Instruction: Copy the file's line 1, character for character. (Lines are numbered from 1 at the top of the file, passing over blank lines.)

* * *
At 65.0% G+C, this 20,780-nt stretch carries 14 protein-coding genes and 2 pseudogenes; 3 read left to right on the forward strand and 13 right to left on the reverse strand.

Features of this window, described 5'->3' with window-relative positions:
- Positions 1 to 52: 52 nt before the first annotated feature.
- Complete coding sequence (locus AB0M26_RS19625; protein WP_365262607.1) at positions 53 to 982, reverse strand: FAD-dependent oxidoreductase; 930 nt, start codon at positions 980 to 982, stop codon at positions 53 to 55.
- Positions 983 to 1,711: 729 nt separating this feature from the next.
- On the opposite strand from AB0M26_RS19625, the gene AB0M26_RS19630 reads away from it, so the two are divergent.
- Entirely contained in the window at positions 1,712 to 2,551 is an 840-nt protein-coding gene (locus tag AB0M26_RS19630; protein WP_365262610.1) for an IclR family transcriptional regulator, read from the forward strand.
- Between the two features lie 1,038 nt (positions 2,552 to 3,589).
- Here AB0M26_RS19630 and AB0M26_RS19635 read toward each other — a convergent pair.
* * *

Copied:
At 65.0% G+C, this 20,780-nt stretch carries 14 protein-coding genes and 2 pseudogenes; 3 read left to right on the forward strand and 13 right to left on the reverse strand.